The casualties on the 26th were 1 man killed and 3 wounded in the Fourteenth New york; 3 killed, 22 wounded, and 4 missing in the Fourth Michigan, and 1 killed and 2 wounded in the Ninth Massachusetts, making an aggregate of 36.
About 9 a. m. of the 27th brigade received orders to fall back and take position on the east side of Gaines' Creek, which point was reached about 10 o'clock. The urgency of the movement rendered the destruction of our commissary stores and camp and garrison equipage necessary in order to prevent them front falling into the hands of the enemy, a number of wagons belonging to the brigade train being at the White House. The ninth Massachusetts, under command of Colonel Cass, was ordered by General Morell to hold the enemy in check and prevent his crossing at Gaines' Mill, which duty was gallantly performed. The enemy crossing above the mill in force, Colonel Cass was ordered to fall back gradually to the line occupied by the other regiments of the brigade.
About 12 m. the enemy appeared in force in front of the Ninth
Massachusetts, posted on the right, and made a fierce attack. The Ninth as a regiment received the onslaught with steadiness and repulsed it. The extreme left wavered for a moment, but soon recovered its place. The Fourteenth New York was in line of battle to the left of the Ninth and the Fourth Michigan some distance to the left of the Fourteenth. The right wing of the Fourteenth was exposed to a heavy fire of the enemy at this time, but nobly and repeatedly drove him back at the point of the bayonet. Lieutenant-Colonel Skillen, of the Fourteenth, was here mortally wounded. The Sixty-second Pennsylvania, which had been held in reserve, was moved up to support the Ninth Massachusetts, and after delivering a volley was pushed forward by its gallant colonel at a charge bayonet. Colonel Black was instantly killed at the head of his regiment during the charge. The right wing of the Fourteenth and the Ninth and the Sixty-second held their position in the wood, resisting repeated attacks by fresh troops of the enemy, until they were relieved by Newton's brigade an ordered to fall back. About 6 o'clock the Sixty-second, having received a fresh supply of ammunition, was gallantly led by Lieutenant-Colonel Sweitzer to support the troops on our left. In this advance Colonel Sweitzer was badly wounded and left on the field. The left wing of the brigade, consisting of the Fourth Michigan, and the left wing of the Fourteenth New York, under command of Colonel McQuade, held its position until late in the evening, but was forced to retire after the troops on the left of the line gave way.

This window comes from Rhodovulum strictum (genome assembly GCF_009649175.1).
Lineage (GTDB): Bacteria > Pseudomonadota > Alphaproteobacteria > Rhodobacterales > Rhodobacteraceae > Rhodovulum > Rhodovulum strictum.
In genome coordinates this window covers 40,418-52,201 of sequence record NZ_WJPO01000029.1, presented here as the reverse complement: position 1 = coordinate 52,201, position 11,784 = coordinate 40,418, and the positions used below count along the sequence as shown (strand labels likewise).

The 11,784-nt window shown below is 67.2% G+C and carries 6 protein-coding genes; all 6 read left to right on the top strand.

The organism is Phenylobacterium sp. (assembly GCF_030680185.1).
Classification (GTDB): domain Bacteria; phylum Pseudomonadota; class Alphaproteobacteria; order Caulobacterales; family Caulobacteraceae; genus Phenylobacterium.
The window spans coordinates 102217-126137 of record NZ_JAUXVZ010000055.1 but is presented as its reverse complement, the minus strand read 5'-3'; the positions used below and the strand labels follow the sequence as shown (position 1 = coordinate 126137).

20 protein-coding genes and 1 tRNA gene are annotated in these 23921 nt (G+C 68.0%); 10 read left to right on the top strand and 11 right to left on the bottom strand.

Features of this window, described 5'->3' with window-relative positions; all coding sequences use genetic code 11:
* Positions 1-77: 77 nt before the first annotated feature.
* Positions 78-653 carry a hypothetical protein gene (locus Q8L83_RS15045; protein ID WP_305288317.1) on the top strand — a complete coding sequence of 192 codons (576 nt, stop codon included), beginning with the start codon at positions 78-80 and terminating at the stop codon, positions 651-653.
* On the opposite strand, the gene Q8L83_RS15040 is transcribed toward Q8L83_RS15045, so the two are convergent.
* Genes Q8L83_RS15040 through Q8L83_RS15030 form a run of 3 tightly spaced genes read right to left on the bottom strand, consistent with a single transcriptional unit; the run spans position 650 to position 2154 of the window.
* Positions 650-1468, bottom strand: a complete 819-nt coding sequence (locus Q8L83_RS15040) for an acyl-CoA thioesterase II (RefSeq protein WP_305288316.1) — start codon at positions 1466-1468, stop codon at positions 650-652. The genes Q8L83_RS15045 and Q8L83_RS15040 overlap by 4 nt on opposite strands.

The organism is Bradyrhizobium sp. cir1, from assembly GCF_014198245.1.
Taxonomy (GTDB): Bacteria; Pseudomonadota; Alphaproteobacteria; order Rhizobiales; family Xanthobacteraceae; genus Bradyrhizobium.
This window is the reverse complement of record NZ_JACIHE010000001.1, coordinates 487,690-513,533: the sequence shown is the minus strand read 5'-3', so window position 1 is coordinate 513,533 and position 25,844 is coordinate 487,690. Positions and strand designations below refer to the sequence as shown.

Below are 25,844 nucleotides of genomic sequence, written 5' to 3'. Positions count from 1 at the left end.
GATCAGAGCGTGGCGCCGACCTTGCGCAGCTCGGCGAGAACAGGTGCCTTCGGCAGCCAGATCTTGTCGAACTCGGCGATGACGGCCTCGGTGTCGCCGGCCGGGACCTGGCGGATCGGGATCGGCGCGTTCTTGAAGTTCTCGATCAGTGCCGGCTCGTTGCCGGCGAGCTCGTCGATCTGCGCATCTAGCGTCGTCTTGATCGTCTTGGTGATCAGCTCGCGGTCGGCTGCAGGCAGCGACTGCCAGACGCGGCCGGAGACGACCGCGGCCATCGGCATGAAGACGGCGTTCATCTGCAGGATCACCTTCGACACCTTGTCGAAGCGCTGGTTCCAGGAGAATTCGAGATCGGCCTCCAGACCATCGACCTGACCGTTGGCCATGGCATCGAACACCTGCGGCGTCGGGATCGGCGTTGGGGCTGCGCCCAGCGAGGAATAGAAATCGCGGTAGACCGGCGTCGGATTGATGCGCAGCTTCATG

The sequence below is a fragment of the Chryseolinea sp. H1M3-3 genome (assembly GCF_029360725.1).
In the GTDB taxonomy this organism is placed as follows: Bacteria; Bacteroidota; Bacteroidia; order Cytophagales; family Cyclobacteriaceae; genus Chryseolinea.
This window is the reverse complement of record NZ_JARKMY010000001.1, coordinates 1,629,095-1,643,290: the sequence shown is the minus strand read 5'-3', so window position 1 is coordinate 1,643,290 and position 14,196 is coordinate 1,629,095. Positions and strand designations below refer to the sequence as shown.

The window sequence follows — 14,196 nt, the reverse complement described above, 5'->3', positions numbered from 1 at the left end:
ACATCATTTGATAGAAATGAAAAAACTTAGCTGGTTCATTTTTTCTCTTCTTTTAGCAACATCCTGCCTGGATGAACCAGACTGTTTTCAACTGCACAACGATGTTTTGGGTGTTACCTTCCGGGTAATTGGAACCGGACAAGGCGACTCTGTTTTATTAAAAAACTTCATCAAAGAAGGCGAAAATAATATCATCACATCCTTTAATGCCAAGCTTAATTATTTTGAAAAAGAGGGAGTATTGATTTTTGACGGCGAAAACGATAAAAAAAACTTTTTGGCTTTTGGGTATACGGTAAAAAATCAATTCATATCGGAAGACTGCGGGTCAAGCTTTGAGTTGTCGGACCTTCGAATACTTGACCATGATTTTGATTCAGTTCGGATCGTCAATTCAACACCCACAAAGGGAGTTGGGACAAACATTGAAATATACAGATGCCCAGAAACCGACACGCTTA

It may be proper to mention here that the artillery, by order of General porter and under my direction, opened fire upon the enemy advancing upon our left, but it was too late. Our infantry had already commenced to fall back, and nothing being left to give confidence to the artillerymen, it was impossible to make them stand to their work. The brigade was rallied and formed in its proper order near the hospital where it remained until 2 o'clock the next morning, when it crossed the Chickahominy and encamped near general headquarters.
Our loss in the battle was as follows: Killed, 96; wounded, 354; missing, 136-an aggregate of 586.
About 2 o'clock p. m. June 28 the brigade left this point and marched to White Oak Swamp, where it encamped for the night, moving the next morning toward Turkey Island Bridge, which was reached about 10 o'clock a. m. June 30. The men bivouacked in a wood for a